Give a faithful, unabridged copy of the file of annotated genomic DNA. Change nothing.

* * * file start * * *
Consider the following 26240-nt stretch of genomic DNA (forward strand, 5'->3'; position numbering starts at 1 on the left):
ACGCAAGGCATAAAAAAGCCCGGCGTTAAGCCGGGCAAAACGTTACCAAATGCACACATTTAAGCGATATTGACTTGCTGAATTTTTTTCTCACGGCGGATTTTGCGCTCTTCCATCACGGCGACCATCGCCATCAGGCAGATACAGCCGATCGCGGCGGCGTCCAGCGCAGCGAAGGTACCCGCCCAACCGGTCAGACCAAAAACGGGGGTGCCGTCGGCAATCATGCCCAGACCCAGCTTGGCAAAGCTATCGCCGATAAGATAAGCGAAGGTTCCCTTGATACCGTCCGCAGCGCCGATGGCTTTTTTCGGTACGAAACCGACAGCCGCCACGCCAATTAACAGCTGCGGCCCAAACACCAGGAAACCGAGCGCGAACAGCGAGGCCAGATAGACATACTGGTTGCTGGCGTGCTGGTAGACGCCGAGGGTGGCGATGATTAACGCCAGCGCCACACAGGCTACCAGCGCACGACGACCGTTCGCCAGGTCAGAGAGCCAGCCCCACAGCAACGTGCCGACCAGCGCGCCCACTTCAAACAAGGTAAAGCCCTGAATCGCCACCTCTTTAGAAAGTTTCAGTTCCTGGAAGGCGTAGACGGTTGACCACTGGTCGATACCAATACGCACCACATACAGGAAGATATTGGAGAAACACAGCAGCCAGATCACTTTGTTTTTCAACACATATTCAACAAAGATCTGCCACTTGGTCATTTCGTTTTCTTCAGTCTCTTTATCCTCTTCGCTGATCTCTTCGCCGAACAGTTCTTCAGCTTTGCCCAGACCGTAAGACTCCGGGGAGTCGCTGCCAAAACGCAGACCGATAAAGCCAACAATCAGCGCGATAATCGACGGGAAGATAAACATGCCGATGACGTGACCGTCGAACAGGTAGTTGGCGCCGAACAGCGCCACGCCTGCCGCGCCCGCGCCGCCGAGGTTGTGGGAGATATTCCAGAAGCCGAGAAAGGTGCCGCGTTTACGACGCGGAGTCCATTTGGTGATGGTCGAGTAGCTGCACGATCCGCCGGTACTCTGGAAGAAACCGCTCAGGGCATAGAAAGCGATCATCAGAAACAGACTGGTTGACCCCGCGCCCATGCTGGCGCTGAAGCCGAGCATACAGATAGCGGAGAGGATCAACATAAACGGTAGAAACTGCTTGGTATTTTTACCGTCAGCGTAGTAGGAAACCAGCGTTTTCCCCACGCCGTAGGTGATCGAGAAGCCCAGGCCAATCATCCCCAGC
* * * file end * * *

Consider the following 26240-nt stretch of genomic DNA (forward strand, 5'->3'; position numbering starts at 1 on the left):
ACGCAAGGCATAAAAAAGCCCGGCGTTAAGCCGGGCAAAACGTTACCAAATGCACACATTTAAGCGATATTGACTTGCTGAATTTTTTTCTCACGGCGGATTTTGCGCTCTTCCATCACGGCGACCATCGCCATCAGGCAGATACAGCCGATCGCGGCGGCGTCCAGCGCAGCGAAGGTACCCGCCCAACCGGTCAGACCAAAAACGGGGGTGCCGTCGGCAATCATGCCCAGACCCAGCTTGGCAAAGCTATCGCCGATAAGATAAGCGAAGGTTCCCTTGATACCGTCCGCAGCGCCGATGGCTTTTTTCGGTACGAAACCGACAGCCGCCACGCCAATTAACAGCTGCGGCCCAAACACCAGGAAACCGAGCGCGAACAGCGAGGCCAGATAGACATACTGGTTGCTGGCGTGCTGGTAGACGCCGAGGGTGGCGATGATTAACGCCAGCGCCACACAGGCTACCAGCGCACGACGACCGTTCGCCAGGTCAGAGAGCCAGCCCCACAGCAACGTGCCGACCAGCGCGCCCACTTCAAACAAGGTAAAGCCCTGAATCGCCACCTCTTTAGAAAGTTTCAGTTCCTGGAAGGCGTAGACGGTTGACCACTGGTCGATACCAATACGCACCACATACAGGAAGATATTGGAGAAACACAGCAGCCAGATCACTTTGTTTTTCAACACATATTCAACAAAGATCTGCCACTTGGTCATTTCGTTTTCTTCAGTCTCTTTATCCTCTTCGCTGATCTCTTCGCCGAACAGTTCTTCAGCTTTGCCCAGACCGTAAGACTCCGGGGAGTCGCTGCCAAAACGCAGACCGATAAAGCCAACAATCAGCGCGATAATCGACGGGAAGATAAACATGCCGATGACGTGACCGTCGAACAGGTAGTTGGCGCCGAACAGCGCCACGCCTGCCGCGCCCGCGCCGCCGAGGTTGTGGGAGATATTCCAGAAGCCGAGAAAGGTGCCGCGTTTACGACGCGGAGTCCATTTGGTGATGGTCGAGTAGCTGCACGATCCGCCGGTACTCTGGAAGAAACCGCTCAGGGCATAGAAAGCGATCATCAGAAACAGACTGGTTGACCCCGCGCCCATGCTGGCGCTGAAGCCGAGCATACAGATAGCGGAGAGGATCAACATAAACGGTAGAAACTGCTTGGTATTTTTACCGTCAGCGTAGTAGGAAACCAGCGTTTTCCCCACGCCGTAGGTGATCGAGAAGCCCAGGCCAATCATCCCCAGC